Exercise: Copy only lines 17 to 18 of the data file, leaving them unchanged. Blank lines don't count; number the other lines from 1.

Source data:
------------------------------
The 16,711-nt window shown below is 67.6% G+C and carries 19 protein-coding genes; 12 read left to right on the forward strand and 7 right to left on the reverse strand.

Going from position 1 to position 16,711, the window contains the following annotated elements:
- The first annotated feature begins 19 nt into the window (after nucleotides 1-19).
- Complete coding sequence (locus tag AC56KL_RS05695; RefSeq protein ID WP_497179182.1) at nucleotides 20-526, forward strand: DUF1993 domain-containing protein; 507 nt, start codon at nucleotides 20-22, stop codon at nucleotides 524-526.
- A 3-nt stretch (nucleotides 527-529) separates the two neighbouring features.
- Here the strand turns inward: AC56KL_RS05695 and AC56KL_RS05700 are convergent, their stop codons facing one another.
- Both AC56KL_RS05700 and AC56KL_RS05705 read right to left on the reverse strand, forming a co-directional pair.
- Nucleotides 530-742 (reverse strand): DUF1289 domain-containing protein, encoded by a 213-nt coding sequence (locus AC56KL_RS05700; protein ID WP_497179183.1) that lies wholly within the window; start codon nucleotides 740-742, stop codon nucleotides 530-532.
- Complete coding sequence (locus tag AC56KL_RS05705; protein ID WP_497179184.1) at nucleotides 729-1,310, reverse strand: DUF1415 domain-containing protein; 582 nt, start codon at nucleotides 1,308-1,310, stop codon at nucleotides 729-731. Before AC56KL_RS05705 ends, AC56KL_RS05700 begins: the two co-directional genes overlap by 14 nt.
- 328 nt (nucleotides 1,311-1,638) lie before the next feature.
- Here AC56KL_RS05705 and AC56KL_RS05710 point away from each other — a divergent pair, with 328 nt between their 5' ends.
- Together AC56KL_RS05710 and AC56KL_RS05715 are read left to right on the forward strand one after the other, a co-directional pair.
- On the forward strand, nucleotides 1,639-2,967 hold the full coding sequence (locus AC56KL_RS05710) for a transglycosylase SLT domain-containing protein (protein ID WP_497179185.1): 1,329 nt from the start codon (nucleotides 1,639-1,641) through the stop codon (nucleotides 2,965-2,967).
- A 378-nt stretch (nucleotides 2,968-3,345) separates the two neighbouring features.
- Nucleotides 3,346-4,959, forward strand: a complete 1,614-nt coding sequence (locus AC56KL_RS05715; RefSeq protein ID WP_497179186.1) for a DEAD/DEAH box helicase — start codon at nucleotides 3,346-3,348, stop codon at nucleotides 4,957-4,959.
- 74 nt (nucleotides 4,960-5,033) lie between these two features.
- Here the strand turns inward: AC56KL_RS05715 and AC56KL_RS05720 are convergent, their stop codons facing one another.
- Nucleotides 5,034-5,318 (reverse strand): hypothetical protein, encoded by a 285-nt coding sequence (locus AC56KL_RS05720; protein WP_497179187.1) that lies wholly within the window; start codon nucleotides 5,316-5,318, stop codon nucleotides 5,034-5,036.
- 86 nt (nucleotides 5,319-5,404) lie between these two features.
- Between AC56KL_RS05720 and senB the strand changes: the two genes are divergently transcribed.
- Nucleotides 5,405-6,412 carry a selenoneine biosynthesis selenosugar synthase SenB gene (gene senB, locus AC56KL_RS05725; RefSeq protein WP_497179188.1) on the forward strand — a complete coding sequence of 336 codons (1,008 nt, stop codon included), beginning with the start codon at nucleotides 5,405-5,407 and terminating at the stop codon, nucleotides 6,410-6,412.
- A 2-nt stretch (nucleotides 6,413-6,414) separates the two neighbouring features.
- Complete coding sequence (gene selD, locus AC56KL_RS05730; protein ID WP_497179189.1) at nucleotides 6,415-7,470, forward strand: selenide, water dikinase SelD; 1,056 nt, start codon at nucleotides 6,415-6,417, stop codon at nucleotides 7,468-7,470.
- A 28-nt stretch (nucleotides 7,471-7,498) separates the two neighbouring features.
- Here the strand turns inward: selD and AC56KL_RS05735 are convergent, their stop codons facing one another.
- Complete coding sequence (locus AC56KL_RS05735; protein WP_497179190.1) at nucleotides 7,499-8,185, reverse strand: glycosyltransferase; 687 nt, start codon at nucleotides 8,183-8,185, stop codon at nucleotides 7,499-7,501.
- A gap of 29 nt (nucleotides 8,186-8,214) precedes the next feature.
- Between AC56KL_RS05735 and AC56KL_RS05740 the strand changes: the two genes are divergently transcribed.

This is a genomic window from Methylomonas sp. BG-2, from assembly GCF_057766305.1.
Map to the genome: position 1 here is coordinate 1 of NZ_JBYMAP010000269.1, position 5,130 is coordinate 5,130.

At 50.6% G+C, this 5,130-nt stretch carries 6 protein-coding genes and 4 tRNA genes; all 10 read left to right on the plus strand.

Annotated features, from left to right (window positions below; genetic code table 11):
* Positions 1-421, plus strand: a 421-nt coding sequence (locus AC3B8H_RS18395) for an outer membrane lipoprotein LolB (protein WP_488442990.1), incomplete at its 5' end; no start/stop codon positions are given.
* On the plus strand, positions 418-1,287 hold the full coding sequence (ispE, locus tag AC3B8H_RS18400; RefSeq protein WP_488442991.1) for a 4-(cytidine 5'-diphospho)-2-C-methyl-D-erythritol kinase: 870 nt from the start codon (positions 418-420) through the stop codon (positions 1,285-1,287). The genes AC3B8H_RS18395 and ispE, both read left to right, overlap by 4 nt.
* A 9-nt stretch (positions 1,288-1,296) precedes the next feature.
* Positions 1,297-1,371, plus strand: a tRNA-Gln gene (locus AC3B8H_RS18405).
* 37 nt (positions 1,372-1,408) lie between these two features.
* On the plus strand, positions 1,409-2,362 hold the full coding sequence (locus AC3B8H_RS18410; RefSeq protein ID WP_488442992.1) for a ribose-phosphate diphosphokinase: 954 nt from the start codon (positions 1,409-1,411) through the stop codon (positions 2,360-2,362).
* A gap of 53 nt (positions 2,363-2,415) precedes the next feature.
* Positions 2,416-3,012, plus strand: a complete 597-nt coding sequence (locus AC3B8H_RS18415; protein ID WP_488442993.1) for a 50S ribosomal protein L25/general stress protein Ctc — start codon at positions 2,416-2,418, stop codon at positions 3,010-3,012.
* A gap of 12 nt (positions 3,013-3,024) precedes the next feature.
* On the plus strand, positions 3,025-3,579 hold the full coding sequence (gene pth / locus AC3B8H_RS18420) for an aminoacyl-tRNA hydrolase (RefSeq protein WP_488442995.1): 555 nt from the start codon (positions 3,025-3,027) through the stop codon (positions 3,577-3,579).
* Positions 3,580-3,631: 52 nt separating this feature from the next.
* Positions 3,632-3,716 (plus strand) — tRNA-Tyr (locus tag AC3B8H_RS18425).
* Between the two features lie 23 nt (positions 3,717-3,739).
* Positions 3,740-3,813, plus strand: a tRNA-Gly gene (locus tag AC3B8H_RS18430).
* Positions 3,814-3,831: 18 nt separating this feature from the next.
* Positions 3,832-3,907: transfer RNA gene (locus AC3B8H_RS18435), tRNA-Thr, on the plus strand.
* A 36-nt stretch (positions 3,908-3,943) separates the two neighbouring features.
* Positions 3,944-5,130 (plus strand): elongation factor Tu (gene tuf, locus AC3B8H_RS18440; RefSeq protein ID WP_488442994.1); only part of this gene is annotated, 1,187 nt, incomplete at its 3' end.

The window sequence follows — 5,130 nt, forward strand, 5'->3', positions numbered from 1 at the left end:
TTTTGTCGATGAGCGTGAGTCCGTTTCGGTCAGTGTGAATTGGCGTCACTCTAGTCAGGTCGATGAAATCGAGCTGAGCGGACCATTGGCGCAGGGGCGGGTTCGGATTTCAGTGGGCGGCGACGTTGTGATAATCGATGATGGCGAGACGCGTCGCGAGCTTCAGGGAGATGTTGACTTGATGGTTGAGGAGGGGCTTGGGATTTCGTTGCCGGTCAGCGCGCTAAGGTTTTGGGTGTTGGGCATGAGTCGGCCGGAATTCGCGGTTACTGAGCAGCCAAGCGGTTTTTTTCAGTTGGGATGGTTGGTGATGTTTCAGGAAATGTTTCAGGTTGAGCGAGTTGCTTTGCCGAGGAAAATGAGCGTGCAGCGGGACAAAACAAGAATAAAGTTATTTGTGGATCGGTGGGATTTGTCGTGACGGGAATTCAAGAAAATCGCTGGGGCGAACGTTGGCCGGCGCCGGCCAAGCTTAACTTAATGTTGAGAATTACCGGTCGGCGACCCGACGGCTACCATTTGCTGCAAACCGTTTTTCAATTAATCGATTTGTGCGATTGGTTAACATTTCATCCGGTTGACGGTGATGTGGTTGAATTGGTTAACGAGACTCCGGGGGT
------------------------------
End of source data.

- Here the strand turns inward: AC56KL_RS05715 and AC56KL_RS05720 are convergent, their stop codons facing one another.
- Nucleotides 5,034-5,318 (reverse strand): hypothetical protein, encoded by a 285-nt coding sequence (locus AC56KL_RS05720; protein WP_497179187.1) that lies wholly within the window; start codon nucleotides 5,316-5,318, stop codon nucleotides 5,034-5,036.